While I always take my iPhone with me when I wander around Renaissance park, I had no intention of using it tonight.  The iPhone is a light hog, like all digital cameras with tiny sensors.  Getting a night time image with an iPhone isn’t something I’ve figured out how to do and this wasn’t going to be the night I tried again.

Shot while swaying with a post I was trying to lean on for stability

Shot while swaying with a post I was trying to lean on for stability

I’m glad I didn’t bother trying with the iPhone.  With my DSLR set on ISO 10,000, I was still shooting at shutter speeds over 3 seconds long.  This is because I was being greedy.  I wanted lots of depth of field, which meant sacrificing light to get it.

This may not have been the best decision.  Armed with my camera and with my tripod tucked neatly in the closet back at home, I was buffeted about in the wind like a human sail.  I tried leaning against a light pole and discovered the light pole was also blowing in the wind.  We swayed together as I contemplated the hopelessness of getting a good shot in these conditions.

Closer to still, if only the clouds would have paused

Closer to still, if only the clouds would have paused

I remembered some of the lessons I learned about wind from hang gliding.  First and foremost, it cycles.  If you stand still and pay attention, you’ll feel it start to ease up until it will suddenly drop and be still.  Sometimes this lasts only a split second.  Sometimes it lasts several seconds.  I needed 3 second windows of calm to get any sharp photos.

To make matters more difficult, the wind tossing the clouds was blowing at a much steadier pace, keeping the clouds blowing across my frame during the exposure.  Even the plants in the foreground weren’t settling down when the breeze would briefly die.  Everything was in motion.  There were to be no sharp shots that night.

This is my favorite--the effect of the wind blowing everything in the long exposure reminds me of an impressionist painting

This is my favorite–the effect of the wind blowing everything in the long exposure reminds me of an impressionist painting

Tisen was happy to return to the indoors–the wind was cold and Tisen’s leg is sore.  He has created yet another hot spot because of his allergies.  We are treating it topically for the time being in the hope of avoiding more steroids.  The pink self-sticking tape was hard to resist–he looks so cute in pink.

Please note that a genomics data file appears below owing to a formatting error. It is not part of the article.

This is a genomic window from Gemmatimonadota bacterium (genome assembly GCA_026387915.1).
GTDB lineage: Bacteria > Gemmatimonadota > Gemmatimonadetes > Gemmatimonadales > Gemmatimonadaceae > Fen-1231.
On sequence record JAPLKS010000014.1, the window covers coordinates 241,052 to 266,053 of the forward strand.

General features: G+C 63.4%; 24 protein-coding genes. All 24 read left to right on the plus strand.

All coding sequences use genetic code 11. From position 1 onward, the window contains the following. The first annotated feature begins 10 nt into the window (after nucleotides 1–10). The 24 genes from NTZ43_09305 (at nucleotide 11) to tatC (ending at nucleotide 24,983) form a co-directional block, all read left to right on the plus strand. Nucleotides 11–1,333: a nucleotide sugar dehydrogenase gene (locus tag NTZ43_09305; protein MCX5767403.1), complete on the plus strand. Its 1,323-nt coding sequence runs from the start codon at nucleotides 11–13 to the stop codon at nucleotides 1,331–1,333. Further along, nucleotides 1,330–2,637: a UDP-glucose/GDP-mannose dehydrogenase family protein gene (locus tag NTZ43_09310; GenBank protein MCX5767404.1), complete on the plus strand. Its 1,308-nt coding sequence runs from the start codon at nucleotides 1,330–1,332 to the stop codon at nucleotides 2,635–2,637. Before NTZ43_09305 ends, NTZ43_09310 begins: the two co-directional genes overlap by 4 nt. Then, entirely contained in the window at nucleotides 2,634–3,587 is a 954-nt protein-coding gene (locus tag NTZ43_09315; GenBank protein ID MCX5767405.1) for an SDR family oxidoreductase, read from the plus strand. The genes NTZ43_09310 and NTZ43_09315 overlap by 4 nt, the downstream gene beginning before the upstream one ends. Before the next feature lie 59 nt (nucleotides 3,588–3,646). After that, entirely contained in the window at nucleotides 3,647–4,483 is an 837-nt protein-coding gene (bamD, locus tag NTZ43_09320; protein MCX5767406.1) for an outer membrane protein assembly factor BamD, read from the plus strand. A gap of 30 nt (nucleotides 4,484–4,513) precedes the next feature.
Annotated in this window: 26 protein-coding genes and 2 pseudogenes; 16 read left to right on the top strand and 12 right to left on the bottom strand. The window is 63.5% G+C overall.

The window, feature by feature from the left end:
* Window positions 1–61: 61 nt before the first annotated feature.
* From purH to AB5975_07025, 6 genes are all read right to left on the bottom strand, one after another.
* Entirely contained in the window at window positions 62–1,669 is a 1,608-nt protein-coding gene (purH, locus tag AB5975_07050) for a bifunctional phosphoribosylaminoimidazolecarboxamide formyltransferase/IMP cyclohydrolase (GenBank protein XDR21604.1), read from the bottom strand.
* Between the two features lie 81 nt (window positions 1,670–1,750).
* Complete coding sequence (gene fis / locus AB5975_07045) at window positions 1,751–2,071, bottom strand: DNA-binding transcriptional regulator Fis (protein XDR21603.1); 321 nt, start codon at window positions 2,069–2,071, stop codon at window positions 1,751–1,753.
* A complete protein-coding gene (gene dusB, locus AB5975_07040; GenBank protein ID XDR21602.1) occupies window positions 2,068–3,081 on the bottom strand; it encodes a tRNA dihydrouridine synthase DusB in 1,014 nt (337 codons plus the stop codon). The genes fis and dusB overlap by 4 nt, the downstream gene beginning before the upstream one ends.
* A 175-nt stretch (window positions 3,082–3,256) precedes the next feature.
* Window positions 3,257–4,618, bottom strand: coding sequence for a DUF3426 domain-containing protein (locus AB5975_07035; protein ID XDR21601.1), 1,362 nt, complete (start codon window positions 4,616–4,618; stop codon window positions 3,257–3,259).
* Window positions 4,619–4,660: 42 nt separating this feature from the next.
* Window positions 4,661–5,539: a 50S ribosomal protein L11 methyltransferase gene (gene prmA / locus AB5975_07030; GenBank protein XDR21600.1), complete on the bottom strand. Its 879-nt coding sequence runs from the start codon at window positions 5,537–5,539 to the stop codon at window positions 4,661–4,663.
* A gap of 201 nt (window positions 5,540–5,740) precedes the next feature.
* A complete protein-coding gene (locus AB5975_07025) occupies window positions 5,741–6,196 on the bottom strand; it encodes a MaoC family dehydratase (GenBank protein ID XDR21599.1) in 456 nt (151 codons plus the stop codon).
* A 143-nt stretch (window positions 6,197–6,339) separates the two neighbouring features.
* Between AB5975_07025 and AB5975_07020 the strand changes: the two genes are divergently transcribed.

Tisen spent most of the day napping--he managed to wake up long enough to yawn mid-day

Tisen spent most of the day napping–he managed to wake up long enough to yawn mid-day

I got one pose out of him before he went back to sleep

I got one pose out of him before he went back to sleep


Finding a View

There is a beam of light above the aquarium that didn't quite come out the way I wanted

There is a beam of light above the aquarium that didn’t quite come out the way I wanted

Since moving, I have been longing for a view of the riverfront.  Since this is achievable, I decided to take a few minutes away from Tisen (who has been a very clingy dog since Twiggy went home) to walk to the end of the hall where there is a common room with a balcony that overlooks the river and downtown.

The lighted tree reflects merrily on the water

The lighted tree reflects merrily on the water

I still missed sunset because I worked too late, but it’s possible the sun didn’t actually set today anyway–or, if it did, no one saw it.  Our weather has been shockingly like Seattle of late.  I fear my ties to Columbus, Ohio have somehow drug the weather down to Chattanooga.  The sun rises, but no one can tell if it’s risen or not.  The sun sets and no one notices much change in light.  We are on about our 4th straight day of such weather.  What is it about overcast skies and drizzling rain that becomes so depressing so quickly?